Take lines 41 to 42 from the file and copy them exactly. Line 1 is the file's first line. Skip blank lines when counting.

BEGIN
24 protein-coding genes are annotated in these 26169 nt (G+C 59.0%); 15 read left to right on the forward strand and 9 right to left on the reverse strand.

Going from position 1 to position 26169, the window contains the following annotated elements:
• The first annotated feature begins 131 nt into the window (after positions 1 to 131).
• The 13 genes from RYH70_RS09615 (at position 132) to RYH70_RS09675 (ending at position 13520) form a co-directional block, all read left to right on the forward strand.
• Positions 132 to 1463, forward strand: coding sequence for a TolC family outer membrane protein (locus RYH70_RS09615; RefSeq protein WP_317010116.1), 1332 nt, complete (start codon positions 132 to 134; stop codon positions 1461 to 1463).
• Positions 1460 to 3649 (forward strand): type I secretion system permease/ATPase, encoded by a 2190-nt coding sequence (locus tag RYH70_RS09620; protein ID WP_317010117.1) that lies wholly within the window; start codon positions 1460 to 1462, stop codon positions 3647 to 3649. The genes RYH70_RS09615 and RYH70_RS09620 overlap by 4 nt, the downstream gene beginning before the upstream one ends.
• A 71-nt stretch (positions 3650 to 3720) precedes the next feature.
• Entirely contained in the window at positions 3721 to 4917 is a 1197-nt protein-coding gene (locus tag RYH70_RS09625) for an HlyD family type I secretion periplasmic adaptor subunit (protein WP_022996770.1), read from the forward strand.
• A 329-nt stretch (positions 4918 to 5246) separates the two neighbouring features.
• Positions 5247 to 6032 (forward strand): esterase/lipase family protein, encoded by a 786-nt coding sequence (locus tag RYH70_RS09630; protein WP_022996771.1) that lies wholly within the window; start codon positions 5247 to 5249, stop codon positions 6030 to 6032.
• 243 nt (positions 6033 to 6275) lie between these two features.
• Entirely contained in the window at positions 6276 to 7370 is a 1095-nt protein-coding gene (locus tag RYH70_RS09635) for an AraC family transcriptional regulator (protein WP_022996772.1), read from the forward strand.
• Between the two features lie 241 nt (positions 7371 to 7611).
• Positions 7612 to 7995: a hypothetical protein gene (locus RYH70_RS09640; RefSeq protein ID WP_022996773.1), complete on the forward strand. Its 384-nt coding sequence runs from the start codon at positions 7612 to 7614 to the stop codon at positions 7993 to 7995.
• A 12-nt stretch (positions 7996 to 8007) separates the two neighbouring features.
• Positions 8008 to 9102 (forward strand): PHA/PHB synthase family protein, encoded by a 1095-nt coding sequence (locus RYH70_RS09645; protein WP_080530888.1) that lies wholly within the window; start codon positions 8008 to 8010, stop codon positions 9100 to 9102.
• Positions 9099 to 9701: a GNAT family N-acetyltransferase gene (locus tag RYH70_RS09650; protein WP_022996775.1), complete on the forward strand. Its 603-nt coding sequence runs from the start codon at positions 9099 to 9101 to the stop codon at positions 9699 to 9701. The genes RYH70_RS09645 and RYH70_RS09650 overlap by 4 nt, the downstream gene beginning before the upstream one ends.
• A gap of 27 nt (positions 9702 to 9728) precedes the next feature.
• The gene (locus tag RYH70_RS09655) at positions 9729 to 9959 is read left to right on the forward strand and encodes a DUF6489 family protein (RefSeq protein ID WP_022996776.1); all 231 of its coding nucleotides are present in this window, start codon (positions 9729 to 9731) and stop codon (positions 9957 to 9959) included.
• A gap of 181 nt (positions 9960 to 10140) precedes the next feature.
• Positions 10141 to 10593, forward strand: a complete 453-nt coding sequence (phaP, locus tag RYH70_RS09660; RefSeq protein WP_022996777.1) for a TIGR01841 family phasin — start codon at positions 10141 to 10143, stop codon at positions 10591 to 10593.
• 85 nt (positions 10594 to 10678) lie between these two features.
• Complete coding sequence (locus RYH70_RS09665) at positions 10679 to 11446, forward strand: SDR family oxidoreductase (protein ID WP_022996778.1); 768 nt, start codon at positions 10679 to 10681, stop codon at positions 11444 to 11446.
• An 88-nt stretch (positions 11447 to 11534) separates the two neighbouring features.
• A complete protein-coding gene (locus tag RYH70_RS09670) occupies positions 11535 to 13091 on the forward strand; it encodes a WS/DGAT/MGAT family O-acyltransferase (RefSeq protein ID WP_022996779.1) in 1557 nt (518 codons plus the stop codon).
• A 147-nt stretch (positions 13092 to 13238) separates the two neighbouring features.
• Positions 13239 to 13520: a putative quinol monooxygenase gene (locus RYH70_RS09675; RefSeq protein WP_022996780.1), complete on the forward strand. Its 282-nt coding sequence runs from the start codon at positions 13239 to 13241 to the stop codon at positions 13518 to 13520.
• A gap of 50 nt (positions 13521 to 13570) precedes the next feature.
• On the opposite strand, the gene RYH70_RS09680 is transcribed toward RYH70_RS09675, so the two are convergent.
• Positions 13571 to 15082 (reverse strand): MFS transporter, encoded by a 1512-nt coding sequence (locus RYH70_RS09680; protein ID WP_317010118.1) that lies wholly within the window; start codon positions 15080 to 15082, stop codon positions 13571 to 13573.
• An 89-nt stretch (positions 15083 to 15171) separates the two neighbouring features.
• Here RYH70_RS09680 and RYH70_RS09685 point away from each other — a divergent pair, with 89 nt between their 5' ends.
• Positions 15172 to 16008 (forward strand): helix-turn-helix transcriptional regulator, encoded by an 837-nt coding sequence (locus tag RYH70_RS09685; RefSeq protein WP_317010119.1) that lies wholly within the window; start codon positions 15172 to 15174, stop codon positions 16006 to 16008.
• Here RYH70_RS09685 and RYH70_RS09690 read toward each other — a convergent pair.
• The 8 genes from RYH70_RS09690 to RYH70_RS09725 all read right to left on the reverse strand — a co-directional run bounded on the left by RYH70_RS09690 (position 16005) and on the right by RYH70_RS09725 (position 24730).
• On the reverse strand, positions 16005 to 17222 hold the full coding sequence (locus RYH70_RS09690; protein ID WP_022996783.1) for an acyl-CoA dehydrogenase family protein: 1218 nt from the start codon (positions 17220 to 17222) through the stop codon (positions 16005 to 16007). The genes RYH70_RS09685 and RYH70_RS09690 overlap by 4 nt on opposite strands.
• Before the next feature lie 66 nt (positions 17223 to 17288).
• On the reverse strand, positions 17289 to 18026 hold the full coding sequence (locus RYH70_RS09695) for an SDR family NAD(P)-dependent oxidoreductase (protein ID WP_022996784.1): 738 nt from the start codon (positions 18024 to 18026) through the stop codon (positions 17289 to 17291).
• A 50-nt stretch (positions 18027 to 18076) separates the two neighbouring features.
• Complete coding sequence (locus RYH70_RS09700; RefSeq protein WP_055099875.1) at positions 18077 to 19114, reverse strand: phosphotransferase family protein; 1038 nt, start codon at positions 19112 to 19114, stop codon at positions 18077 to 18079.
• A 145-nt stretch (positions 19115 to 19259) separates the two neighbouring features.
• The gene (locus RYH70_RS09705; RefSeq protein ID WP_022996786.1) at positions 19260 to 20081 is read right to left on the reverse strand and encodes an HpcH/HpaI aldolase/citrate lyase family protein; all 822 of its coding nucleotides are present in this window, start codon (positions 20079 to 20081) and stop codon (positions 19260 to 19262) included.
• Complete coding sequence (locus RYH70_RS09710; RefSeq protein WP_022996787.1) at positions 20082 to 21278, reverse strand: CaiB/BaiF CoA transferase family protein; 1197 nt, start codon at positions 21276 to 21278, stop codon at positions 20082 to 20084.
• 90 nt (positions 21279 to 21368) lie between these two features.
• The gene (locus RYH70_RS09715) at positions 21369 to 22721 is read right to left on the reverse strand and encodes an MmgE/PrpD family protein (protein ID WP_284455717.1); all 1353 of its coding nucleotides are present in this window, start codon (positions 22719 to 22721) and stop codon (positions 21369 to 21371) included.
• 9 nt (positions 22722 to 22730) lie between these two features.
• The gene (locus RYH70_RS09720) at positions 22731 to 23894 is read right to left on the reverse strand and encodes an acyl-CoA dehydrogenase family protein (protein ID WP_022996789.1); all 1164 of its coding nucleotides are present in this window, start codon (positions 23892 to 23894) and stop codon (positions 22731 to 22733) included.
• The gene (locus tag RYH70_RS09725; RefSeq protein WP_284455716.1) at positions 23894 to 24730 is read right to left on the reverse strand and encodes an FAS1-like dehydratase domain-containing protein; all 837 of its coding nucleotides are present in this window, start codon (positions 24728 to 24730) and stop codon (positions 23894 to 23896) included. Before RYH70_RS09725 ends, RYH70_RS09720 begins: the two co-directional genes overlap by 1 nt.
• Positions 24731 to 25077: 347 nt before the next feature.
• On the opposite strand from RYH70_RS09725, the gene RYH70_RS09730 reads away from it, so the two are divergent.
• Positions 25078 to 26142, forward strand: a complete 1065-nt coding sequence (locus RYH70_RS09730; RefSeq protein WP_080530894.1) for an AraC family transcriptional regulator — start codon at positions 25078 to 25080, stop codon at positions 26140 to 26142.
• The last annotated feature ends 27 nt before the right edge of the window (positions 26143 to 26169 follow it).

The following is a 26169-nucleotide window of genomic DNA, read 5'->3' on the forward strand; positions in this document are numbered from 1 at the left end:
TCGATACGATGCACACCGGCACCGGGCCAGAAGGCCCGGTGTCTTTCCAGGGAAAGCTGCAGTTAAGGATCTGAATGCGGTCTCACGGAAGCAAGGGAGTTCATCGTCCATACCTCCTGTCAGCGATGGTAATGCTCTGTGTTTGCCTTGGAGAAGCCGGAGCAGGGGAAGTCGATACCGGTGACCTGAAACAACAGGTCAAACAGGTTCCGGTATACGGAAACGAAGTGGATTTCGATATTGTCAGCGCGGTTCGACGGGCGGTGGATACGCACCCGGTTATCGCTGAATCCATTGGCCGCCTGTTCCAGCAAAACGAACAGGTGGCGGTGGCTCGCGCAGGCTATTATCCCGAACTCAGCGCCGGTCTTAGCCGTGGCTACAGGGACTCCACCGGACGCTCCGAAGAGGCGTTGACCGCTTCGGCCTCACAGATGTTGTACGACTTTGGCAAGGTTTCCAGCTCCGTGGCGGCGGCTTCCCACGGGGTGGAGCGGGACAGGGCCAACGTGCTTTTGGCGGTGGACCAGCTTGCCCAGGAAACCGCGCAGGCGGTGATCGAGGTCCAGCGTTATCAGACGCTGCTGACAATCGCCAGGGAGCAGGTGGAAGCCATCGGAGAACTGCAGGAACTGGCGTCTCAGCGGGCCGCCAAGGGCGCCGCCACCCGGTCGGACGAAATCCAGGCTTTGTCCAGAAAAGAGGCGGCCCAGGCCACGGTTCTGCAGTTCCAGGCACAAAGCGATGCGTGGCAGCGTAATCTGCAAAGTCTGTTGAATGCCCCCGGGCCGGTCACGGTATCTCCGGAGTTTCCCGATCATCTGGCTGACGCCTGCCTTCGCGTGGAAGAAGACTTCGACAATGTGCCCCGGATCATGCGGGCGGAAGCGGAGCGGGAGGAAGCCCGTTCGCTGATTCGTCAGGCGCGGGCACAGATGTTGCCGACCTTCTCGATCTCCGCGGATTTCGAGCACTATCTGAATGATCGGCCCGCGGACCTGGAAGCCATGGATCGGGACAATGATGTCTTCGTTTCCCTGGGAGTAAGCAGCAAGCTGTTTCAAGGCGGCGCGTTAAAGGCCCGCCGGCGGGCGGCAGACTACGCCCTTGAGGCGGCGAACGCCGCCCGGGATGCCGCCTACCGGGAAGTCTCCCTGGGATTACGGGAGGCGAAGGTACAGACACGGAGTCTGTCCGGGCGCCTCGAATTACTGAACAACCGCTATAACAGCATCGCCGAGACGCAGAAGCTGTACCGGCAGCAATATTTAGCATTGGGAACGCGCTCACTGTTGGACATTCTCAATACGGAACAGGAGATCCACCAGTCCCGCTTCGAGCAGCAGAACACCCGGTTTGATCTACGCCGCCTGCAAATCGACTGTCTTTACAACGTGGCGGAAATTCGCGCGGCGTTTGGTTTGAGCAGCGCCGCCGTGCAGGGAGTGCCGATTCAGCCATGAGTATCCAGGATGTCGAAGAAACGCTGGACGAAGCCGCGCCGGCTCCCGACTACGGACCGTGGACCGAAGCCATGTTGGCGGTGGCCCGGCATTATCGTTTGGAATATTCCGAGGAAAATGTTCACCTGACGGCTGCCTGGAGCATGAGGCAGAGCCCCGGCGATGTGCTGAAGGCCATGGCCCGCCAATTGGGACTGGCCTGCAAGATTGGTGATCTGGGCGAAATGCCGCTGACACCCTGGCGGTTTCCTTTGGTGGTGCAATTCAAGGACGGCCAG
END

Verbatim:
• A 145-nt stretch (positions 19115 to 19259) separates the two neighbouring features.
• The gene (locus RYH70_RS09705; RefSeq protein ID WP_022996786.1) at positions 19260 to 20081 is read right to left on the reverse strand and encodes an HpcH/HpaI aldolase/citrate lyase family protein; all 822 of its coding nucleotides are present in this window, start codon (positions 20079 to 20081) and stop codon (positions 19260 to 19262) included.